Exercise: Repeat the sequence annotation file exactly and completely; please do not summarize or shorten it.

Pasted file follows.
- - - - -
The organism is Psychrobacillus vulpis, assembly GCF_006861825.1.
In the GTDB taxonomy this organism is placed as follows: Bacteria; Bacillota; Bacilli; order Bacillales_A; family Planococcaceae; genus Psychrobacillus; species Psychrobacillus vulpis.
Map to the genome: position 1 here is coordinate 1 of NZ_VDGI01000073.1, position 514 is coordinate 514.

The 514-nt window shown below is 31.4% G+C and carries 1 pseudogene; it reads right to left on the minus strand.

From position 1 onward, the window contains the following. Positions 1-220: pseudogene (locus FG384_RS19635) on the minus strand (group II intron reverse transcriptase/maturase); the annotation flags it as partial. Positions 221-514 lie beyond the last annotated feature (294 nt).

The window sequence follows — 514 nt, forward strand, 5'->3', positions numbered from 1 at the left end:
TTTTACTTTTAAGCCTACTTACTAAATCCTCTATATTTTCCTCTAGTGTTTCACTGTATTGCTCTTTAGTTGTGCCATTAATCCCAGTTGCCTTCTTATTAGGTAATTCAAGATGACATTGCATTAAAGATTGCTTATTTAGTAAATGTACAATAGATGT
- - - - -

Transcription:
The organism is Psychrobacillus vulpis, assembly GCF_006861825.1.
In the GTDB taxonomy this organism is placed as follows: Bacteria; Bacillota; Bacilli; order Bacillales_A; family Planococcaceae; genus Psychrobacillus; species Psychrobacillus vulpis.
Map to the genome: position 1 here is coordinate 1 of NZ_VDGI01000073.1, position 514 is coordinate 514.

The 514-nt window shown below is 31.4% G+C and carries 1 pseudogene; it reads right to left on the minus strand.

From position 1 onward, the window contains the following. Positions 1-220: pseudogene (locus FG384_RS19635) on the minus strand (group II intron reverse transcriptase/maturase); the annotation flags it as partial. Positions 221-514 lie beyond the last annotated feature (294 nt).

The window sequence follows — 514 nt, forward strand, 5'->3', positions numbered from 1 at the left end:
TTTTACTTTTAAGCCTACTTACTAAATCCTCTATATTTTCCTCTAGTGTTTCACTGTATTGCTCTTTAGTTGTGCCATTAATCCCAGTTGCCTTCTTATTAGGTAATTCAAGATGACATTGCATTAAAGATTGCTTATTTAGTAAATGTACAATAGATGT